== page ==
Fareed Zakaria came from a multicultural environment. Born in Mumbai, India in 1964, he grew up in the middle of a Muslim intellectual family. His father was a politician and an Islamic scholar, while his mother was editor of the Sunday Times of India newspaper.
At the age of 28, he was made executive editor of Foreign Affairs, an American journal on international relations. Zakaria worked for Newsweek in 2000 as a regular columnist and international editor for 10 years.
Today, Zakaria can be seen on CNN as the host of the program ‘Fareed Zakaria GPS’. He is also an editor-at-large at Time magazine and a permanent columnist for The Washington Post. A number of his books are bestsellers, one of them being The Post-American World 2.0, on the clash of world powers and the decline of US influence.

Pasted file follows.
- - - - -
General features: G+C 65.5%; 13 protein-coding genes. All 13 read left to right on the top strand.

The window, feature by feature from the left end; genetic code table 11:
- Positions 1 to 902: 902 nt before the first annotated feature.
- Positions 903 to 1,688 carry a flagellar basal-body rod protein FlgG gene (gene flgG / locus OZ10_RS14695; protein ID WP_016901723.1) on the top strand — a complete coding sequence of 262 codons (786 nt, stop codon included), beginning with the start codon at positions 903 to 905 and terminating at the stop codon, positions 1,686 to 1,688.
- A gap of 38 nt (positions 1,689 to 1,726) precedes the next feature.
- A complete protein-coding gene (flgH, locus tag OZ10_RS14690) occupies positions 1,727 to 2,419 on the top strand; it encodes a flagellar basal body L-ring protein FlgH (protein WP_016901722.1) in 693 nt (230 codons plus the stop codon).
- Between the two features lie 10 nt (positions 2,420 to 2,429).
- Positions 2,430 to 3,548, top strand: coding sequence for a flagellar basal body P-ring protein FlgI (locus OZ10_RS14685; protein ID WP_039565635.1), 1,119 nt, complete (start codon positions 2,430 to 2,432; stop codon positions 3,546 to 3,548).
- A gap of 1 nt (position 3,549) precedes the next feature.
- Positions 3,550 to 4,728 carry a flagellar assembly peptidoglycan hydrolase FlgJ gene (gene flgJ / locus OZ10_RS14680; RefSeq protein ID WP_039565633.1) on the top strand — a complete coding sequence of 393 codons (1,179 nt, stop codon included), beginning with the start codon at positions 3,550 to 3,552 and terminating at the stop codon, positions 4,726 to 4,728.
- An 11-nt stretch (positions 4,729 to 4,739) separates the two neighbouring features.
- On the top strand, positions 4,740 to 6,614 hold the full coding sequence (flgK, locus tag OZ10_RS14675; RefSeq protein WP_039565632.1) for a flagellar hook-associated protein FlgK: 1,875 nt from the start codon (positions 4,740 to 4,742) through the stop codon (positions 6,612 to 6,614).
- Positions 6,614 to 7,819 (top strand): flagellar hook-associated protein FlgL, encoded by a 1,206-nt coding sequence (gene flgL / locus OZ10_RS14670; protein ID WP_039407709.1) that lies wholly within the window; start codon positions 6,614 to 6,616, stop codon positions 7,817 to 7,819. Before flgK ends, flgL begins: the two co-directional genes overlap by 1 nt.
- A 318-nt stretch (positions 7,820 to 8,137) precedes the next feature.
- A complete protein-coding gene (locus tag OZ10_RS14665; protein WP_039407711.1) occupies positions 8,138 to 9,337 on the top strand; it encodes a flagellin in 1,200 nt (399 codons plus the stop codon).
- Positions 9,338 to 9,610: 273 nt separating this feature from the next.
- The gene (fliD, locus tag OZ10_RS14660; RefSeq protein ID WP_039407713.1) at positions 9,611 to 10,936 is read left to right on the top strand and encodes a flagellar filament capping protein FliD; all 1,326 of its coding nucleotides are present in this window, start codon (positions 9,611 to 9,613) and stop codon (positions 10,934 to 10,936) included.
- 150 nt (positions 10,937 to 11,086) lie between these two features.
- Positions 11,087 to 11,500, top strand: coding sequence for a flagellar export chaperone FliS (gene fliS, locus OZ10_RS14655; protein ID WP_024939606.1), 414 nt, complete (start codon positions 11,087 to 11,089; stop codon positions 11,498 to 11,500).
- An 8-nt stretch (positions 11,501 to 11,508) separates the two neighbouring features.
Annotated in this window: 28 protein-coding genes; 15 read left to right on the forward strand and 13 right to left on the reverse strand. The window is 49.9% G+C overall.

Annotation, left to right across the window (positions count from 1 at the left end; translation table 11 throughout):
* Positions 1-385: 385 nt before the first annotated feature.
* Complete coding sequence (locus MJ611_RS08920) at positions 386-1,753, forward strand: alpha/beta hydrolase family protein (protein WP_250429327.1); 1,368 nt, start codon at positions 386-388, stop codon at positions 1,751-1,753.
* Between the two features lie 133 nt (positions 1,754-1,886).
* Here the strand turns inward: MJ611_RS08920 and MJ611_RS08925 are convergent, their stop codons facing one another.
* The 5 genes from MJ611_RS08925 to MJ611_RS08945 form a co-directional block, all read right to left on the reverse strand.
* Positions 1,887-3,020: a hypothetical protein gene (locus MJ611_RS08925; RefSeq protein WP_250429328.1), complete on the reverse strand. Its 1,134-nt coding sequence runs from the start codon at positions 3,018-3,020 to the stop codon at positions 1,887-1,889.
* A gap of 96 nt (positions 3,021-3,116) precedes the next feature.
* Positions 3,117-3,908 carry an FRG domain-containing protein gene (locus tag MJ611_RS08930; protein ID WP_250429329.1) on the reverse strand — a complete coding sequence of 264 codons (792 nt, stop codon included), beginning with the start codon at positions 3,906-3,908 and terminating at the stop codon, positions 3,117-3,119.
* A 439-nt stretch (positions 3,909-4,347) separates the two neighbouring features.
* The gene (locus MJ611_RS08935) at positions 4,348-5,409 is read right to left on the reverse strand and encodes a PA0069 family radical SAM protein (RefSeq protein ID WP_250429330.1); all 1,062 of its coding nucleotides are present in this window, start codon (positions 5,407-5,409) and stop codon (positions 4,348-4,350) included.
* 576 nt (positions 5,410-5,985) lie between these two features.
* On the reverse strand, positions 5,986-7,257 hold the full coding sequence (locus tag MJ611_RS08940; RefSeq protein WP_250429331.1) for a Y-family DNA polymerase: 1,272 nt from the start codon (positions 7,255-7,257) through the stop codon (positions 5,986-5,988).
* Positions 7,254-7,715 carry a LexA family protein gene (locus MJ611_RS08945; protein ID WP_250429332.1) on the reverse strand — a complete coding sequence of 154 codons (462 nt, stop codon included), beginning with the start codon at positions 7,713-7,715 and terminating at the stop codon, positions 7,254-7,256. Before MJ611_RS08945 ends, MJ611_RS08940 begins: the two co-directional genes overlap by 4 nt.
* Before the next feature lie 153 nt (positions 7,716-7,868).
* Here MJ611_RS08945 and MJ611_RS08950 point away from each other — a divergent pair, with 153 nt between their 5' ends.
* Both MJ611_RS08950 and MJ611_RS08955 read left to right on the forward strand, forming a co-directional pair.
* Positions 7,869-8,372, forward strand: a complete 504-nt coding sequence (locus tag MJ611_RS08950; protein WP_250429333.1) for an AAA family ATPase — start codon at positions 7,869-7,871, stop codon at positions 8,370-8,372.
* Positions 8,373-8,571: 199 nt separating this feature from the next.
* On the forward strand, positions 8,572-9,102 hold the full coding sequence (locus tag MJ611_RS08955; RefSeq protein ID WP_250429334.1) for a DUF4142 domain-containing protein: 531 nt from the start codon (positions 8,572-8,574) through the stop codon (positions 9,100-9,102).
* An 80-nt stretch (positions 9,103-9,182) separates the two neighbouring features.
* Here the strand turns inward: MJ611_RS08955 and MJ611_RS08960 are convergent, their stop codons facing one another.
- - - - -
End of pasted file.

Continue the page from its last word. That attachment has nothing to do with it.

Last month, Tempo reporter Sadika Hamid interviewed him in Bali, in between sessions of the World Culture Forum. Excerpts:
What is the role of culture in driving a country’s economic growth?
Culture does not condemn you to either being bad or good at economic growth. People say that the Chinese culture helped China to grow. But for centuries China grew very slowly, while its culture was the same. Many who wrote about China in the 1950s thought that its culture was bad. It’s the same with India. Now people say that India has this great cultural growth. But when I was growing up in India, everyone thought it was the culture that produced poverty. It shows that it’s not culture by itself, or to put it another way, you can change your culture. It is not set in stone. You may have certain cultural attributes, but if you change the economic policies, the incentives, if you reorient things, the same people who might have seemed poor, become more successful.